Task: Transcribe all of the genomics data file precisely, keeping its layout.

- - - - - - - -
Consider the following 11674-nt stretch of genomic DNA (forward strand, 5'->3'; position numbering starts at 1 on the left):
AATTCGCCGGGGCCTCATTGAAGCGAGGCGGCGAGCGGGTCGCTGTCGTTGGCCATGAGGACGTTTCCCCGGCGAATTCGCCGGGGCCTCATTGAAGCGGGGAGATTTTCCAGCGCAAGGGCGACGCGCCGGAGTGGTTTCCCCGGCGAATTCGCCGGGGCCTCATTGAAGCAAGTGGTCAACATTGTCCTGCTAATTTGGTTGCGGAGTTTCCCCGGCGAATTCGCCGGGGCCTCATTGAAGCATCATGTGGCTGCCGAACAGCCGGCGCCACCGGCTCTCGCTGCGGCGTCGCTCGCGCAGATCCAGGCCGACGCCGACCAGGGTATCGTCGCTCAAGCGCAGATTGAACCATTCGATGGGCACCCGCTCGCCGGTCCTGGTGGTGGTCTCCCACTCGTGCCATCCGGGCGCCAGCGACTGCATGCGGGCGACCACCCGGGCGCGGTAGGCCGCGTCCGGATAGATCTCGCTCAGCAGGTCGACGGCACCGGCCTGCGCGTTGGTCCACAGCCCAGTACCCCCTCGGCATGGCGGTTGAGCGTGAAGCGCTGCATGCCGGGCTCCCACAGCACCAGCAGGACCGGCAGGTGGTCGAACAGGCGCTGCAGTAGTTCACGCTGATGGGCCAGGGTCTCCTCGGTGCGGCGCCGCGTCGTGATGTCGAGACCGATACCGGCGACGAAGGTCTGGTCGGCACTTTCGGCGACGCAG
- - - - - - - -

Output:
Consider the following 11674-nt stretch of genomic DNA (forward strand, 5'->3'; position numbering starts at 1 on the left):
AATTCGCCGGGGCCTCATTGAAGCGAGGCGGCGAGCGGGTCGCTGTCGTTGGCCATGAGGACGTTTCCCCGGCGAATTCGCCGGGGCCTCATTGAAGCGGGGAGATTTTCCAGCGCAAGGGCGACGCGCCGGAGTGGTTTCCCCGGCGAATTCGCCGGGGCCTCATTGAAGCAAGTGGTCAACATTGTCCTGCTAATTTGGTTGCGGAGTTTCCCCGGCGAATTCGCCGGGGCCTCATTGAAGCATCATGTGGCTGCCGAACAGCCGGCGCCACCGGCTCTCGCTGCGGCGTCGCTCGCGCAGATCCAGGCCGACGCCGACCAGGGTATCGTCGCTCAAGCGCAGATTGAACCATTCGATGGGCACCCGCTCGCCGGTCCTGGTGGTGGTCTCCCACTCGTGCCATCCGGGCGCCAGCGACTGCATGCGGGCGACCACCCGGGCGCGGTAGGCCGCGTCCGGATAGATCTCGCTCAGCAGGTCGACGGCACCGGCCTGCGCGTTGGTCCACAGCCCAGTACCCCCTCGGCATGGCGGTTGAGCGTGAAGCGCTGCATGCCGGGCTCCCACAGCACCAGCAGGACCGGCAGGTGGTCGAACAGGCGCTGCAGTAGTTCACGCTGATGGGCCAGGGTCTCCTCGGTGCGGCGCCGCGTCGTGATGTCGAGACCGATACCGGCGACGAAGGTCTGGTCGGCACTTTCGGCGACGCAG